July 30, 2008
In the number of American elections I am following so far, there is a chronic lack of attention to Latin America. That is the reason why, in general, Latin America has to wait until the new administration is in office to find out more details on American foreign policy. But, I am surprised that this time there is very little attention to the region. As I did last time, this election year I am taking a look at the positions of the two incumbents towards Latin America.
The position John McCain, the republican candidate is not very illuminating. Basically, his position es laid out on a speech given to La Raza on July 14. There he mentions that it is important for the US to work with Latin American nations to lower trade barriers and expand commercial exchange. This is the way to, one, to fight instability and, two, to promote economic development, in the region. He does recognize there should be more attention placed in the region by the US government. (if you see more from McCain on Latin America please let us know)
On the contrary, Obama has a whole 13 page paper on Latin America policies. He has thought about it, one can see. The Obama approach to Latin America includes the reinstatement of the Special Envoy figure to deal with the region, enlarge Peace Corps and engage Latino immigrants in the US' relations with Latin America. This is based on three objectives: increase democracy and the rule of law, address common threats (drug trafficking, transnational gangs and terrorism) and combat poverty, hunger, health problems and global warming.
A significant policy change would be to weaken the Cuba embargo and allow more contact with Cubans in the island. Also, he would close Guantanamo.
On immigration, Obama is proposing to increase the number of border officers (with the aim of fighting not only immigration but crime as well).
He will continue supporting Colombia and also intends to be loud on countries who support guerrillas in the region. He will oppose the free trade agreement with Colombia.
On Bolivia, Obama wants to see 100% debt relief (as part of his debt reduction policy for poor nations).
He wants to use remittances as a form of financial incentive to work on social and economic development. He also plans to double foreign aid to 50 billion.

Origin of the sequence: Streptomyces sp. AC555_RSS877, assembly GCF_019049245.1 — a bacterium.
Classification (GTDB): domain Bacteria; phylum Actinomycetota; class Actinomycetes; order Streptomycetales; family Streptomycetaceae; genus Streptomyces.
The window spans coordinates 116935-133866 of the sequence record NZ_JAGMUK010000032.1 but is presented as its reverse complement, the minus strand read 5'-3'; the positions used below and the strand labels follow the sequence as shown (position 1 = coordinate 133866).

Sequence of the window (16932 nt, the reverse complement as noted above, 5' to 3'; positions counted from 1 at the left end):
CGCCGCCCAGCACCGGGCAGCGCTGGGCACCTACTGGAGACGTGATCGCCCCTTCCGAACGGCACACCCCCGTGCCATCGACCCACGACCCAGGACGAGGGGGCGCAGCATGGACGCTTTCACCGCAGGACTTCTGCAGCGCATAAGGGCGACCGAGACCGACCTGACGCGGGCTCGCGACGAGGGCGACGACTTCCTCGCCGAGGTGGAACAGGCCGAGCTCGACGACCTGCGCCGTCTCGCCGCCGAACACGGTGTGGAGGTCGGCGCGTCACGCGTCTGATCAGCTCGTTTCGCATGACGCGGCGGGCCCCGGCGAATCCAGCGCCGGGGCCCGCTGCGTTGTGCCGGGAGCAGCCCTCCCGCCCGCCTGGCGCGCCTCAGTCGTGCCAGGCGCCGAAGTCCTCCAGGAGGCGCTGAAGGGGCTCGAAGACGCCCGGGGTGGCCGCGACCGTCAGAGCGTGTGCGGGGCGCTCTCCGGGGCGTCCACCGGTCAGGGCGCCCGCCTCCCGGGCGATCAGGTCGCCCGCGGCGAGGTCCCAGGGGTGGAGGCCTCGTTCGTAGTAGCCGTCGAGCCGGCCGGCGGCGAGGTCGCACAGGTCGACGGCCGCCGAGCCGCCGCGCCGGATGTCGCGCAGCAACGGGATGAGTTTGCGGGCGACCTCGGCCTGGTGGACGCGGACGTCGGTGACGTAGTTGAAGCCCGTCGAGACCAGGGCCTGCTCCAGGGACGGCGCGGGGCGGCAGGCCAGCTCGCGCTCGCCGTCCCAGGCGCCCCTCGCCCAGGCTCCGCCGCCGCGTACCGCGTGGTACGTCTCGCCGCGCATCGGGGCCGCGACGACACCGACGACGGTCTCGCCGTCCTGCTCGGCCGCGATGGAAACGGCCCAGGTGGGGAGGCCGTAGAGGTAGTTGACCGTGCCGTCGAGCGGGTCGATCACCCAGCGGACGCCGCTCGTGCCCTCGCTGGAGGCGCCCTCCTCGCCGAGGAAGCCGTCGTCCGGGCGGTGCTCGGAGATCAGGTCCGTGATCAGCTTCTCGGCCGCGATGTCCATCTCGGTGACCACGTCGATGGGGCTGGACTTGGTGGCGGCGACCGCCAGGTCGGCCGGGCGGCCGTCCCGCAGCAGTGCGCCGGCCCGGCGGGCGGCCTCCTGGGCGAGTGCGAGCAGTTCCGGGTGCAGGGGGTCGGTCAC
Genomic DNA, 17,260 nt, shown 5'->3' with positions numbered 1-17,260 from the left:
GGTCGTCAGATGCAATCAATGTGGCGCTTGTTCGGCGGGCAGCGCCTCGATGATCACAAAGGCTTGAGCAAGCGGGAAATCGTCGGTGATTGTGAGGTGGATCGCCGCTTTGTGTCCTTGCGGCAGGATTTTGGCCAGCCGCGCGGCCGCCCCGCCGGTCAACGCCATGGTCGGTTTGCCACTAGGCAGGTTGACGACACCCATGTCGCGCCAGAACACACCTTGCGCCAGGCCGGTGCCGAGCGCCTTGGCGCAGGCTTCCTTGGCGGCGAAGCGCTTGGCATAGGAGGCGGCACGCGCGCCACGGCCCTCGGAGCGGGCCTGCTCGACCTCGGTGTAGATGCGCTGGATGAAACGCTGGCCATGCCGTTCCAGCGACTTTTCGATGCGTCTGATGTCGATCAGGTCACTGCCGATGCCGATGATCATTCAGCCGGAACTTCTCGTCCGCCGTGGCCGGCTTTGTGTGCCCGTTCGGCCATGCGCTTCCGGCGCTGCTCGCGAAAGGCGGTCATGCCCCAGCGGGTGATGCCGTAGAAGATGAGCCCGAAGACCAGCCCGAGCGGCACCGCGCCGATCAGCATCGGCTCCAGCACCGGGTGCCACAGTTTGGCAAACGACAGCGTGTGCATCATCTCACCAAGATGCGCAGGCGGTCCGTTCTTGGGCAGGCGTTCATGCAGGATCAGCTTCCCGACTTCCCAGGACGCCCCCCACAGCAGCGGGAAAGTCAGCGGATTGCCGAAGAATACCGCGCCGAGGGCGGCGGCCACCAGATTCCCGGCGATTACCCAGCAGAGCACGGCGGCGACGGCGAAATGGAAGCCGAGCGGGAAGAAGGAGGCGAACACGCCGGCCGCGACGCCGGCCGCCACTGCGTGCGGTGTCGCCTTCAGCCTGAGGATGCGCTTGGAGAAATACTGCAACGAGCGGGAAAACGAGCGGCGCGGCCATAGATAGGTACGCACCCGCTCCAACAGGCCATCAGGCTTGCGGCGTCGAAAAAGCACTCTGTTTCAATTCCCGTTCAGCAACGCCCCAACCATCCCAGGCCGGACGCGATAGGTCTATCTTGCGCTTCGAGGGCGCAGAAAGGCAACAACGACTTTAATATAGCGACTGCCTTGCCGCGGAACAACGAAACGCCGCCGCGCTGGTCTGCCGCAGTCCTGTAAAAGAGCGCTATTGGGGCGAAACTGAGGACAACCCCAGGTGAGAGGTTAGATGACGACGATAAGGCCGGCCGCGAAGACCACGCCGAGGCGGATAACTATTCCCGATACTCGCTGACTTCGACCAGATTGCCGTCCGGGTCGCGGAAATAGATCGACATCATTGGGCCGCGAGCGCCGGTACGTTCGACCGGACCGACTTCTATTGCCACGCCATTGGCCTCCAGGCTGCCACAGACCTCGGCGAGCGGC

Obama will work to reduce global warming by working together with Latin American nations on sustainable energy such as biofuel, wind, solar and nuclear energy.
For a closer look at Obama's policies read the document linked above.
It is hard to make conclusions, though Obama has earned some points just because he has a paper on Latin America. I also agree that there is tremendous potential when integrating immigrants and first generation immigrants in the diplomatic machinery. After all, these are people who strongly identify with America and know their countries of origin very well.
One can already see the wave of protests and political bickering approaching to Bolivia in August.
First and foremost will be the August 10 recall referendum. It will bring an intense campaign, as well as potential for violence with both sides trying to force the vote for either side.
At the same time there is a wave of demonstrations, strikes, marches and other actions coming. One of them is the August 8 strike by the transport sector. Mainly in Cochabamba, this group wants to increase fares, to which the government is opposed arguing the benefits from gas subsidies are enough to offset any loses. The government also announced punishment to those bus drivers who increase fares. The strike will be for 24 hours and perhaps will go beyond that.
In addition, Central Workers Union (COB) has been staging protests and marches to force the government to stop its plans for a redesign of the pensions system and instead take into account the union's own proposal. The COB was already repressed in Cochabamba where police broke the road blocks. However, the COB has announced the intensification of the protests and has indicated that these protests will take place mainly in La Paz.
In Santa Cruz, there is a hunger strike planned for these days. The civic organizations in cooperation with some groups aligned with the departmental government want to fast to force the government give back the proceeds emerging from the sell of natural gas (IDH). This includes Tarija, Beni, Pando, Sucre and Sta. Cruz.
In addition, around the country there are a number of protests and road blocks pressuring the government for this and that. In Sucre, the teacher's union has been blocking access roads because they demand better pay.
Finally, the MAS aligned cocaleros in Cochabamba have expressed their intention to stage marches and even intervene the offices of some departmental electoral courts if they do not continue with the organization of the recall referendum.
August will be a busy month for people who cover Bolivia.
July 26, 2008
In the last two days, the future of the August 10 recall referendum has become even more uncertain. As a result of the unconstitutionality allegations, and last week's opinion issued by a Constitutional Tribunal judge urging the electoral court to stop the process until the legality of the referendum is cleared, the departmental courts are thinking it over. This action, by the departmental courts, is triggered by a resolution issued by Exeni, the National Electoral Court President, expressing the intent to continue with the organizational process. However, the Vicepresident of the CNE, Jeronimo Pinheiro, has recently voiced his disappointment because Exeni, apparently, did not take the decision in a meeting in consultation with his colleagues, but he took it himself.